ERROR TO THE SUPREME COURT OF THE STATE OF KANSAS
White, McKenna, Holmes, Day, Van Devanter, Pitney, McReynolds, Brandeis, Clarke
MR. JUSTICE VAN DeVANTER delivered the opinion of the court.
Danciger Brothers, who conducted a mail-order liquor business in Kansas City, Missouri, brought this suit in a Kansas court to recover from Cooley certain moneys collected by him, under an arrangement with them, as the purchase price of intoxicating liquors sold by them in interstate commerce, and also to enforce a similar claim assigned to them by another liquor dealer. After issue and trial Cooley prevailed and the judgment was affirmed; the appellate court holding that the arrangement under which the moneys were collected involved a violation of § 239 of the Criminal Code of the United States, c. 321, 35 Stat. 1136, and that, applying the settled rule of the Kansas courts, a principal who employs an agent to make collections in violation of a criminal law cannot compel the agent to account for what he collects. 98 Kansas, 38 and 484. The case is here on writ of error sued out prior to the Act of September 6, 1916, c. 448, 39 Stat. 726.
These are the facts: During the year 1910 Danciger Brothers received through the mails several orders for whiskey from customers in Topeka, Kansas, and in each instance shipped the liquor from Kansas City, Missouri, to Topeka, as freight. Each package was consigned to the shipper's order and was to be delivered by the carrier only on the surrender of the bill of lading properly endorsed. A sight draft was drawn on the customer for the purchase price and this with the bill of lading attached was sent to Cooley under an arrangement whereby he was to collect the draft, was then to hand the bill of lading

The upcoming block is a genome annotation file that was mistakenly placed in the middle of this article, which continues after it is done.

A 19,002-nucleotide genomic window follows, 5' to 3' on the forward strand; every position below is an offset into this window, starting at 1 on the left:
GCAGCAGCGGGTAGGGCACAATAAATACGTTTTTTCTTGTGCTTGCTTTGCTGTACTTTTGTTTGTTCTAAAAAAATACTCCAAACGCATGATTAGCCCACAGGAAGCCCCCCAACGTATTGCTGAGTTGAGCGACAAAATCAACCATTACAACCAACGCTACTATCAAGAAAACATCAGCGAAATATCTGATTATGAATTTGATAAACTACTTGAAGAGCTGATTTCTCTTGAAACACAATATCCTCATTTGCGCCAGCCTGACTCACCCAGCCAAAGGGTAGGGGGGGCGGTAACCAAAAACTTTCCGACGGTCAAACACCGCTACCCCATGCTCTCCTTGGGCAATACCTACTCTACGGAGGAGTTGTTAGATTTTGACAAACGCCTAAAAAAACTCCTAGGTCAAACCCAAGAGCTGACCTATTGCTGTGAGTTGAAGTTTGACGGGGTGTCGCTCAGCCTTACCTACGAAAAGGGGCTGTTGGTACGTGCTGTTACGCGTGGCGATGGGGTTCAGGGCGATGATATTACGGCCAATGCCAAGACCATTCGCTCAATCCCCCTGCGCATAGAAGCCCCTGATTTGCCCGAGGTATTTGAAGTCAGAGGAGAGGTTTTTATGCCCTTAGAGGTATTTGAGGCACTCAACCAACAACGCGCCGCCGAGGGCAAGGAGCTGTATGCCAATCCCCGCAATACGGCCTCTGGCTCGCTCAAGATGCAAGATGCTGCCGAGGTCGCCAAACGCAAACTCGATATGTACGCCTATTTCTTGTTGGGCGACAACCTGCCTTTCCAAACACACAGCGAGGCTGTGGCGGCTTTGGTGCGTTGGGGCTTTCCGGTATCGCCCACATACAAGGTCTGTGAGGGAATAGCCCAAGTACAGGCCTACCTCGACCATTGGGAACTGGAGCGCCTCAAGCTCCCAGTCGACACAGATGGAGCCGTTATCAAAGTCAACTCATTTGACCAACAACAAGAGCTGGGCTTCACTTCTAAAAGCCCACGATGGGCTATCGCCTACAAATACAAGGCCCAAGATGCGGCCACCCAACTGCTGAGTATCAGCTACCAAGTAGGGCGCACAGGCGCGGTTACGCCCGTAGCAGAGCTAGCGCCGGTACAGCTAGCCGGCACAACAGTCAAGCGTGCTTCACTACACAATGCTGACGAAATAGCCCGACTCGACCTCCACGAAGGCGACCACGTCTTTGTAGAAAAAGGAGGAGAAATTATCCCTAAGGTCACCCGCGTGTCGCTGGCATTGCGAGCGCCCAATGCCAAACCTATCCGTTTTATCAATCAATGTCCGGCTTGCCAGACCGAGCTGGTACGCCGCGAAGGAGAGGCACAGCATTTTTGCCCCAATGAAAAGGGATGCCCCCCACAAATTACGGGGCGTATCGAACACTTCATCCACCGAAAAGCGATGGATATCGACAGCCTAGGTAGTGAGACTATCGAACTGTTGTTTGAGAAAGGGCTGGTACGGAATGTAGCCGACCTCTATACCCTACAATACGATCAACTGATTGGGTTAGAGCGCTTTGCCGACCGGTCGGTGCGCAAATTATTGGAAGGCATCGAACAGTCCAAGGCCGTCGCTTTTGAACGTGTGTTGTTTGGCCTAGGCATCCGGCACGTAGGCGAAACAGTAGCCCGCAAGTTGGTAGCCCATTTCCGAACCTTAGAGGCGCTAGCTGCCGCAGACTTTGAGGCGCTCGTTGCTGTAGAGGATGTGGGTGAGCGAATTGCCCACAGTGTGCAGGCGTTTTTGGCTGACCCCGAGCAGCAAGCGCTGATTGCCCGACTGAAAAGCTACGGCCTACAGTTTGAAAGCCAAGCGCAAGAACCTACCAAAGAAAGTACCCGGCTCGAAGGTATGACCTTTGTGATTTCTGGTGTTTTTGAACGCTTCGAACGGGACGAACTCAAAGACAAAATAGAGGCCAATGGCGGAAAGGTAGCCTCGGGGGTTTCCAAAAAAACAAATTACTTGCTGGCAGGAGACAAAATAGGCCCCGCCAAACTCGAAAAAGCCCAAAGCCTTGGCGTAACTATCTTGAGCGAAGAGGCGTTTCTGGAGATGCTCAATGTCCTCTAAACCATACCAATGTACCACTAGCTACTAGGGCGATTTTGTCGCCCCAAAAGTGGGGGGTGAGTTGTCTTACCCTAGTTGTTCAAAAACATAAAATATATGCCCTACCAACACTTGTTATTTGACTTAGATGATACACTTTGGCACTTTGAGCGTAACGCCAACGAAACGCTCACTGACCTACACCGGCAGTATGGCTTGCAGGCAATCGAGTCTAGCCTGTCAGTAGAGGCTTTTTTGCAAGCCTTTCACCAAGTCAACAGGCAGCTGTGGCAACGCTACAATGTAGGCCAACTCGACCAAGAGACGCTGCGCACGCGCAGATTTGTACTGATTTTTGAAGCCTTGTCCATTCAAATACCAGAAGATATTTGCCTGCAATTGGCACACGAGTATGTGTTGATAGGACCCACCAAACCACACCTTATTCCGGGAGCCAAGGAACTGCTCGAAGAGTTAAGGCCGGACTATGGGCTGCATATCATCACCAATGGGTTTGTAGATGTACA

suitably endorsed to the customer to enable the latter to get the package from the carrier, and ultimately was to remit to Danciger Brothers the amount collected less a commission for the service rendered. Before this arrangement was made the banks had refused to make such collections.
The assigned claim need not be separately described, for it was essentially like the other.
As the transactions occurred before the passage of the Webb-Kenyon Act, c. 90, 37 Stat. 699, we are not concerned with it, but only with the situation theretofore existing.
Whether § 239 of the Criminal Code reaches and embraces acts done by an agent such as Cooley was in this instance, or is confined to acts of common carriers and their agents, is a question about which there has been some contrariety of opinion, and it is now before this court for the first time. Of course, the chief factor in its solution must be the words of the statute. Omitting what is irrelevant here, they are:
"Sec. 239. Any railroad company, express company, or other common carrier, or any other person who, in connection with the transportation of any . . . intoxicating liquor . . . from one State . . . into any other State, . . . shall collect the purchase price or any part thereof, before, on, or after delivery, from the consignee, or from any other person, or shall in any manner act as the agent of the buyer or seller of any such liquor, for the purpose of buying or selling or completing the sale thereof, saving only in the actual transportation and delivery of the same, shall be fined," etc.
A reference to the conditions existing when the section was enacted, in 1909, will, together with its words, conduce to a right understanding of the evil at which it is aimed and the ...